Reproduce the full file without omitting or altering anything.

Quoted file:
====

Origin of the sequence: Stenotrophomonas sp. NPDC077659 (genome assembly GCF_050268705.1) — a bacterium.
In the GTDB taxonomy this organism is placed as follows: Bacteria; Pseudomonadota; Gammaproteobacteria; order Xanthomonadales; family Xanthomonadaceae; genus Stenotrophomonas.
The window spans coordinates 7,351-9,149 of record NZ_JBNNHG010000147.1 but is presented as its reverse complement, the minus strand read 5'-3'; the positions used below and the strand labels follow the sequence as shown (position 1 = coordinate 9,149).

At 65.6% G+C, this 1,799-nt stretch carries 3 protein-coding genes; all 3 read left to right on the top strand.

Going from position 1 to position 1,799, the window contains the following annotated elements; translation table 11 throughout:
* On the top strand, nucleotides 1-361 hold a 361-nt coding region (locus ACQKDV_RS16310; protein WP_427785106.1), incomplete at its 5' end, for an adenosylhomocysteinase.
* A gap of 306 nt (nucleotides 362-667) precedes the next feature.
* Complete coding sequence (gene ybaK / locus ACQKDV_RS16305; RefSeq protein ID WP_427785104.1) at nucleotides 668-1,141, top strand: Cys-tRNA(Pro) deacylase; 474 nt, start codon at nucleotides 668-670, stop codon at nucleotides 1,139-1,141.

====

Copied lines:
Origin of the sequence: Stenotrophomonas sp. NPDC077659 (genome assembly GCF_050268705.1) — a bacterium.
In the GTDB taxonomy this organism is placed as follows: Bacteria; Pseudomonadota; Gammaproteobacteria; order Xanthomonadales; family Xanthomonadaceae; genus Stenotrophomonas.
The window spans coordinates 7,351-9,149 of record NZ_JBNNHG010000147.1 but is presented as its reverse complement, the minus strand read 5'-3'; the positions used below and the strand labels follow the sequence as shown (position 1 = coordinate 9,149).

At 65.6% G+C, this 1,799-nt stretch carries 3 protein-coding genes; all 3 read left to right on the top strand.

Going from position 1 to position 1,799, the window contains the following annotated elements; translation table 11 throughout:
* On the top strand, nucleotides 1-361 hold a 361-nt coding region (locus ACQKDV_RS16310; protein WP_427785106.1), incomplete at its 5' end, for an adenosylhomocysteinase.
* A gap of 306 nt (nucleotides 362-667) precedes the next feature.
* Complete coding sequence (gene ybaK / locus ACQKDV_RS16305; RefSeq protein ID WP_427785104.1) at nucleotides 668-1,141, top strand: Cys-tRNA(Pro) deacylase; 474 nt, start codon at nucleotides 668-670, stop codon at nucleotides 1,139-1,141.